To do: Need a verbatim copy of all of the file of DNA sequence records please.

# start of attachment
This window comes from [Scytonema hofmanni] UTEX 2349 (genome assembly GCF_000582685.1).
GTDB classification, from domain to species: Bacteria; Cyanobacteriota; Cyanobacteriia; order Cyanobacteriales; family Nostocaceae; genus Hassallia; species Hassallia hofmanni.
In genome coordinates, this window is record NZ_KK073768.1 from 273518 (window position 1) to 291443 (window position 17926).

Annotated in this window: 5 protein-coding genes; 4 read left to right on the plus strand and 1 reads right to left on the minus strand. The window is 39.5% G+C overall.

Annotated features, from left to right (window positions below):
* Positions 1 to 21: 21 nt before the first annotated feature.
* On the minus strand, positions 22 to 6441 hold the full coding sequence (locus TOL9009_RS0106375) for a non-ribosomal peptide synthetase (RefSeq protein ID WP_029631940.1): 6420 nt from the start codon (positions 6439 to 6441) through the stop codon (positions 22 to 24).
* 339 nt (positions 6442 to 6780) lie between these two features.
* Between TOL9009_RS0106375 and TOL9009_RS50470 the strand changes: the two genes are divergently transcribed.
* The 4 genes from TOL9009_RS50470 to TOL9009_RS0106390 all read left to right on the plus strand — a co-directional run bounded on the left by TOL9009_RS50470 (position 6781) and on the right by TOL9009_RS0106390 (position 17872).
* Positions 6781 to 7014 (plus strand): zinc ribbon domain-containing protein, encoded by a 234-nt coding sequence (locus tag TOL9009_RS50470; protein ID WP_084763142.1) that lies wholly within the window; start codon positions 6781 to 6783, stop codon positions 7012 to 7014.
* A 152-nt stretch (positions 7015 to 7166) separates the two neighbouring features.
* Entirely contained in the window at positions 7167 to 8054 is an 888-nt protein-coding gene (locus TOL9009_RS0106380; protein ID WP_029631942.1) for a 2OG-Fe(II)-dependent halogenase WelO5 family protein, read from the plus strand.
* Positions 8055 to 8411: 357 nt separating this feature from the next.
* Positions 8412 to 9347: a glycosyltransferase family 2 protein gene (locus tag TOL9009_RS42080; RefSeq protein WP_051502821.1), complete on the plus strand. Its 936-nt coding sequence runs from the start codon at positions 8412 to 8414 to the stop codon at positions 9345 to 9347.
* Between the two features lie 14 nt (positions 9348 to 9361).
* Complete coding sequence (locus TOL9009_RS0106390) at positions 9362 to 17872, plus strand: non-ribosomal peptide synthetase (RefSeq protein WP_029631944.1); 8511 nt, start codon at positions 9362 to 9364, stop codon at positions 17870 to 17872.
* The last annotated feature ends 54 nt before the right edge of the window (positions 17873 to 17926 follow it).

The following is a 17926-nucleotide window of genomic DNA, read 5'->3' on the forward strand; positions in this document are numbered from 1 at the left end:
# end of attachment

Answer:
This window comes from [Scytonema hofmanni] UTEX 2349 (genome assembly GCF_000582685.1).
GTDB classification, from domain to species: Bacteria; Cyanobacteriota; Cyanobacteriia; order Cyanobacteriales; family Nostocaceae; genus Hassallia; species Hassallia hofmanni.
In genome coordinates, this window is record NZ_KK073768.1 from 273518 (window position 1) to 291443 (window position 17926).

Annotated in this window: 5 protein-coding genes; 4 read left to right on the plus strand and 1 reads right to left on the minus strand. The window is 39.5% G+C overall.

Annotated features, from left to right (window positions below):
* Positions 1 to 21: 21 nt before the first annotated feature.
* On the minus strand, positions 22 to 6441 hold the full coding sequence (locus TOL9009_RS0106375) for a non-ribosomal peptide synthetase (RefSeq protein ID WP_029631940.1): 6420 nt from the start codon (positions 6439 to 6441) through the stop codon (positions 22 to 24).
* 339 nt (positions 6442 to 6780) lie between these two features.
* Between TOL9009_RS0106375 and TOL9009_RS50470 the strand changes: the two genes are divergently transcribed.
* The 4 genes from TOL9009_RS50470 to TOL9009_RS0106390 all read left to right on the plus strand — a co-directional run bounded on the left by TOL9009_RS50470 (position 6781) and on the right by TOL9009_RS0106390 (position 17872).
* Positions 6781 to 7014 (plus strand): zinc ribbon domain-containing protein, encoded by a 234-nt coding sequence (locus tag TOL9009_RS50470; protein ID WP_084763142.1) that lies wholly within the window; start codon positions 6781 to 6783, stop codon positions 7012 to 7014.
* A 152-nt stretch (positions 7015 to 7166) separates the two neighbouring features.
* Entirely contained in the window at positions 7167 to 8054 is an 888-nt protein-coding gene (locus TOL9009_RS0106380; protein ID WP_029631942.1) for a 2OG-Fe(II)-dependent halogenase WelO5 family protein, read from the plus strand.
* Positions 8055 to 8411: 357 nt separating this feature from the next.
* Positions 8412 to 9347: a glycosyltransferase family 2 protein gene (locus tag TOL9009_RS42080; RefSeq protein WP_051502821.1), complete on the plus strand. Its 936-nt coding sequence runs from the start codon at positions 8412 to 8414 to the stop codon at positions 9345 to 9347.
* Between the two features lie 14 nt (positions 9348 to 9361).
* Complete coding sequence (locus TOL9009_RS0106390) at positions 9362 to 17872, plus strand: non-ribosomal peptide synthetase (RefSeq protein WP_029631944.1); 8511 nt, start codon at positions 9362 to 9364, stop codon at positions 17870 to 17872.
* The last annotated feature ends 54 nt before the right edge of the window (positions 17873 to 17926 follow it).

The following is a 17926-nucleotide window of genomic DNA, read 5'->3' on the forward strand; positions in this document are numbered from 1 at the left end: